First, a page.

The ability to measure low levels of C-reactive protein may prove to be an effective tool in predicting cardiovascular and peripheral vascular disease. An assay that can detect these low levels has recently been developed.
C-reactive protein (CRP) is an "acute-phase" protein, the serum or plasma levels of which rise during the body's general, nonspecific response to infectious and noninfectious inflammatory processes, such as rheumatoid arthritis.1
Within four to eight hours after an acute event that results in tissue injury, infection, or inflammation, CRP values may rise above the normal level of less than 5 mg/L to 20 to 500 mg/L.2 Recent research has suggested that even a CRP level as low as 3 mg/L is a possible indication of inflammation that should be investigated through additional testing.
Many physicians now believe that CRP can be used as an aid in assessing the risk of cardiovascular and peripheral vascular disease. This conclusion is a result of recent medical research, combined with technology that can quantitatively measure extremely low levels of CRP in the blood.3–7 The same research has also confirmed the predictive value of measuring low-level CRP to assess atherosclerosis and other cardiovascular diseases.
Primary Risk in Asymptomatic Individuals
Among the more important medical studies sparking interest in the utility of CRP are results from the 1997 Physicians' Health Study (PHS).3 In the PHS, 22,000 male U.S. physicians aged 40–84 years without prior cardiovascular disease history were enrolled and randomized (double blind) into groups that were given either a placebo or a regimen of aspirin and ß-carotene. As part of a nested, case-control study, 543 randomly selected samples from men in both groups were assayed for CRP.
Because the CRP assays then available could not detect levels below 11 mg/L, a special home-brew test was developed for this study by Russell Tracy, director of the laboratory for clinical biochemistry research at the University of Vermont. This manual ELISA test was capable of measuring CRP at levels from 0.1 to 4.0 mg/L.
In the PHS, CRP levels in samples obtained during a baseline draw between 1982 and 1984 were compared with the incidence of recorded cardiovascular events. Men who later suffered an acute myocardial infarction (AMI) had a median baseline CRP level of 1.51 mg/L. Those who didn't experience cardiac problems had a median baseline level of 1.13 mg/L (see Figure 1).
Figure 1. The relative risk of future myocardial infarction, per quartile of CRP baseline plasma concentration.3
The study results suggested that a patient's risk of having an AMI increased with increasing levels of CRP. Compared with subjects in the lowest quartile, that risk was nearly threefold greater for subjects in the upper quartile. Such risks did not diminish over long periods, were not affected by whether the subject smoked cigarettes, and were independent of other lipid-related and non-lipid-related risk factors.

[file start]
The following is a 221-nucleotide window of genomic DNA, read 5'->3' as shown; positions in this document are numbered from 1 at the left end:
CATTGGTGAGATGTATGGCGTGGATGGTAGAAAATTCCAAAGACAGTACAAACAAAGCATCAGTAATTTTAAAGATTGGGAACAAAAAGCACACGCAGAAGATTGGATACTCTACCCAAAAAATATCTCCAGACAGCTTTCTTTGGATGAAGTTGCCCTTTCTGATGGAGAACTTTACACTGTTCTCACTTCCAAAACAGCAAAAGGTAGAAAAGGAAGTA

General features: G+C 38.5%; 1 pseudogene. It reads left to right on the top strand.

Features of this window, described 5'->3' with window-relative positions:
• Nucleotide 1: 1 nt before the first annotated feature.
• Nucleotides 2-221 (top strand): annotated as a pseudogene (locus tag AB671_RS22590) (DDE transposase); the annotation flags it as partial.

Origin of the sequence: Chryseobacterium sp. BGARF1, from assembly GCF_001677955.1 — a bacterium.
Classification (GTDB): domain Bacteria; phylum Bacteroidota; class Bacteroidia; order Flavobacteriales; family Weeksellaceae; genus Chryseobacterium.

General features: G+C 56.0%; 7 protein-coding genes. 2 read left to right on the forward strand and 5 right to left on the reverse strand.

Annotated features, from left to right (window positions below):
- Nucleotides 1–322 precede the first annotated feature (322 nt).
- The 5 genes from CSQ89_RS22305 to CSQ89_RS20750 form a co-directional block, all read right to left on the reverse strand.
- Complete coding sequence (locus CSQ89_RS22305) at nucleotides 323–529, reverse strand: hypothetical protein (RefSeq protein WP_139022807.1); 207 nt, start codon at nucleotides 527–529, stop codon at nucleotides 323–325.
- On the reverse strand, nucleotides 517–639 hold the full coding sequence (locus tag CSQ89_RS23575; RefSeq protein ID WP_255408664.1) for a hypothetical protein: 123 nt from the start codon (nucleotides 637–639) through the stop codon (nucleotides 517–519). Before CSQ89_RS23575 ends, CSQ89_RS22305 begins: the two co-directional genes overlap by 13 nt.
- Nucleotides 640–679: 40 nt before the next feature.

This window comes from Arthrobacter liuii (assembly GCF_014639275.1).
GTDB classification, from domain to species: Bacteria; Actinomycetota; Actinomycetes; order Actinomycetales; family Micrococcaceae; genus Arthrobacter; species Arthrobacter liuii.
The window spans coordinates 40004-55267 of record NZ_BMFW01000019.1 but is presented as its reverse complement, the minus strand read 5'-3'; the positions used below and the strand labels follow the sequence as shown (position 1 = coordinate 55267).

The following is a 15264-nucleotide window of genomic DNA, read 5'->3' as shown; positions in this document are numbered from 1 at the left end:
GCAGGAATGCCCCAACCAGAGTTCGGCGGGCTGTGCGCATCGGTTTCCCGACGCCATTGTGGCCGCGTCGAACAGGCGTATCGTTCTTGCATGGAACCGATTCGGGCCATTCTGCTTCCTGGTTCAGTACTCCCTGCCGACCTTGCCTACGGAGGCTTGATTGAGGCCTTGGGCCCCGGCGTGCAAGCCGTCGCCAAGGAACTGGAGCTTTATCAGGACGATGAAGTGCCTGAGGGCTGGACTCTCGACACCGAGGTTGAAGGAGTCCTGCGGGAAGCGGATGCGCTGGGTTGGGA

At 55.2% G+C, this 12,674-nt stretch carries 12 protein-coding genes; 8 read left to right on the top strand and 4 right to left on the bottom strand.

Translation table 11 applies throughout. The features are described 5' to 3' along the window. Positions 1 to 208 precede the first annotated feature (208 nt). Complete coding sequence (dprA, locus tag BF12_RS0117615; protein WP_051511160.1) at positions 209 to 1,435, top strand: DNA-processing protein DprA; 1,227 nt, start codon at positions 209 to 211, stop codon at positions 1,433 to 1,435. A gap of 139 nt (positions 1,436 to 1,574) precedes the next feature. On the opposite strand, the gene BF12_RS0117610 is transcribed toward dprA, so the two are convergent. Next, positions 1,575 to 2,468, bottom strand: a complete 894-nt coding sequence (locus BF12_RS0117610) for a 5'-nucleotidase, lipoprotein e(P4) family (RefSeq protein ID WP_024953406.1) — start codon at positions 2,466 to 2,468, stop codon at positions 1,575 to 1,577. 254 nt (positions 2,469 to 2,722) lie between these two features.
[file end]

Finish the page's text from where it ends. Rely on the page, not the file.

The PHS findings for men were confirmed for women in another paper from the Women's Health Study.4 The study was conducted with postmenopausal subjects with no history of prior cardiovascular disease. In comparing this study with the PHS, the risk associated with increasing levels of CRP was even more pronounced in women than in men, with a fivefold increase in risk for any vascular event and a sevenfold increase in risk for AMI or stroke in the highest quartile (see Figure 2). However, CRP levels in general were higher in this female population, with an upper quartile of 7.3 mg/L, compared with 2.1 mg/L in the PHS. The study indicated that risk-prediction models which included measurement of CRP levels could better predict the occurrence of a cardiovascular or peripheral vascular event than models that did not measure CRP.
Figure 2. Future risk of CVD in apparently healthy women is predicted by CRP concentration, by quartile, when adjusted for BMI, diabetes, hypertension, hypercholesterolemia, exercise, family history, and treatment assignment.4
A German study on a random sample of 936 initially healthy men aged 45–64 years revealed similar results to the PHS.5 Both studies seem to support the assertion that small elevations in CRP levels occur long before traditional symptoms of heart disease are noticed. Meanwhile, other studies have evaluated and shown the therapeutic effect of taking both aspirin and pravastatin, a cholesterol-lowering drug, to modify CRP levels.6,7
These research efforts, among others, effectively established the market need for an automated version of the manual ELISA CRP assay. Such a test could be used not only for research, but to support what could eventually be an assay routinely performed in conjunction with more-traditional tests (e.g., LDL and HDL cholesterol) to identify individuals at increased risk of cardiovascular and peripheral vascular disease.
Behring Diagnostics began its efforts to develop such an assay for commercial use in 1996. The starting point was to redesign the company's standard CRP assay for use on nephelometers—automated, analytical instruments based on the nephelometric analysis of antigen antibodies. The new test used a monoclonal antibody to offer low-end sensitivity for measurements of CRP (0.175 mg/L) not possible with the original assay.
The assay was introduced in late 1996 in Germany and was successful for three reasons. First, nephelometers are more widely used in European clinical laboratories than in the United States because plasma protein analysis is routinely done in Europe. In the United States the analytical focus is more toward clinical chemistry.